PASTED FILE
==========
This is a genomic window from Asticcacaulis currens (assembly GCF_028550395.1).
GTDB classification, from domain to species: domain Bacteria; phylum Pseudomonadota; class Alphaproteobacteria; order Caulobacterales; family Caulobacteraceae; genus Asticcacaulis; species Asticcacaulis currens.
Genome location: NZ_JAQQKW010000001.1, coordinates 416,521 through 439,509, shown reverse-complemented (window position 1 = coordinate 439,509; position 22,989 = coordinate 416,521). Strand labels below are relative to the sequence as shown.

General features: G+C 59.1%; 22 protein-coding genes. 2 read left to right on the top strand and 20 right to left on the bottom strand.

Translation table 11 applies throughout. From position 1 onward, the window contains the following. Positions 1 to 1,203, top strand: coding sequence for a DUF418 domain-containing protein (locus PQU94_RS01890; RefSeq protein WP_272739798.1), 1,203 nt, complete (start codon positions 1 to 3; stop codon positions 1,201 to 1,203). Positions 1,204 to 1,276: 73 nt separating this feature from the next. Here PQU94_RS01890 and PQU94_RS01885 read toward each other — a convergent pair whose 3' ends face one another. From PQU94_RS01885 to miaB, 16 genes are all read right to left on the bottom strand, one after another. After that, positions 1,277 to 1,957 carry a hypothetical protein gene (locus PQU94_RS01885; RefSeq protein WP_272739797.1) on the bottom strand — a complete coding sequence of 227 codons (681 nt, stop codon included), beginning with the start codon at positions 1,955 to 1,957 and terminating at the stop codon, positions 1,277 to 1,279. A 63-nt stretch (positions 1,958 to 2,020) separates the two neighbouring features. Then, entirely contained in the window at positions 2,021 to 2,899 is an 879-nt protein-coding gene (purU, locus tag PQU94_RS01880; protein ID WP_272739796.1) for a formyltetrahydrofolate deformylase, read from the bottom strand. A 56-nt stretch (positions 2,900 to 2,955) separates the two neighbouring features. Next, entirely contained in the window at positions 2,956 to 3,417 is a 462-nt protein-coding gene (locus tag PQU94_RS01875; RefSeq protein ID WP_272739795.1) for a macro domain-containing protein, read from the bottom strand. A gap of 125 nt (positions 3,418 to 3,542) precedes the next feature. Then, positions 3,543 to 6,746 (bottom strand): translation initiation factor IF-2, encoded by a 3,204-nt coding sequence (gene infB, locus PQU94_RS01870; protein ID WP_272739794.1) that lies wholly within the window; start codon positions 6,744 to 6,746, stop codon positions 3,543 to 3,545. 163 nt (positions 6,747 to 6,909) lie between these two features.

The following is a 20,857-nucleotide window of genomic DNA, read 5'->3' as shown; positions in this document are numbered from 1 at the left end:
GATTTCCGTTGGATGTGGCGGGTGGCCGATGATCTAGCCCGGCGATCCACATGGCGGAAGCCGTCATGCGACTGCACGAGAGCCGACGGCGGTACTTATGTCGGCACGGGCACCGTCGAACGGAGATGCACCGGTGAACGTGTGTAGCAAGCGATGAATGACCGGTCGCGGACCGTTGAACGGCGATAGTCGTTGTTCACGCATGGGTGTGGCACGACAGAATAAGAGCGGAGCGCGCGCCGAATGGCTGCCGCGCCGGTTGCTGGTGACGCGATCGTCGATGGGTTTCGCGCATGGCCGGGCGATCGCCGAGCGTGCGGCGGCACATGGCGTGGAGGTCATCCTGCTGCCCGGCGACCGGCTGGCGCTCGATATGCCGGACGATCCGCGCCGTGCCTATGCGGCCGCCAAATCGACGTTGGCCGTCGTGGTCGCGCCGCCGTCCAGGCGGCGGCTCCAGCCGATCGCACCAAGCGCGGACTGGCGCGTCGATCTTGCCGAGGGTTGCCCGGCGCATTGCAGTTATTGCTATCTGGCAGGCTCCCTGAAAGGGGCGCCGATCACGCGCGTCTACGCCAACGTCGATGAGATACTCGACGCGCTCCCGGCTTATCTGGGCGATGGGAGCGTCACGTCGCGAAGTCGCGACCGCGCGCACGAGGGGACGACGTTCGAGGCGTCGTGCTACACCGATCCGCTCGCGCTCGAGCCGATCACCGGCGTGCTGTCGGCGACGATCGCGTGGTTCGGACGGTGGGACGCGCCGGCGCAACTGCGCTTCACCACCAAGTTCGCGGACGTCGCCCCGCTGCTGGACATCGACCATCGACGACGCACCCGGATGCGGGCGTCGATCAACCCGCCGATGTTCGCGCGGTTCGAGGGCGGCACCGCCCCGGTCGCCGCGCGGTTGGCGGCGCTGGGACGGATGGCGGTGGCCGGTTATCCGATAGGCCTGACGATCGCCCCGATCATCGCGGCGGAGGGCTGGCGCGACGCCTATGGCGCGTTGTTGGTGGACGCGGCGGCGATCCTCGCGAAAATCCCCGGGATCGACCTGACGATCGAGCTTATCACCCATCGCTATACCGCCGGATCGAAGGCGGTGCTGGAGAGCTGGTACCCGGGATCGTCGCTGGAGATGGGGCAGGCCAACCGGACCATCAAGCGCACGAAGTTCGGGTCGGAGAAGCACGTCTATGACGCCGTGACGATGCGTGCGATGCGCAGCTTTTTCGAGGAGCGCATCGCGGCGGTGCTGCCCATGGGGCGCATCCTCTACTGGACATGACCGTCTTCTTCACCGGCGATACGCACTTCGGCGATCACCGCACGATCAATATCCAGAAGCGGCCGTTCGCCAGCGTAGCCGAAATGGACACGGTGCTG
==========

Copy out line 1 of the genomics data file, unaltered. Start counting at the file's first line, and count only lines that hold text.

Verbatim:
This is a genomic window from Asticcacaulis currens (assembly GCF_028550395.1).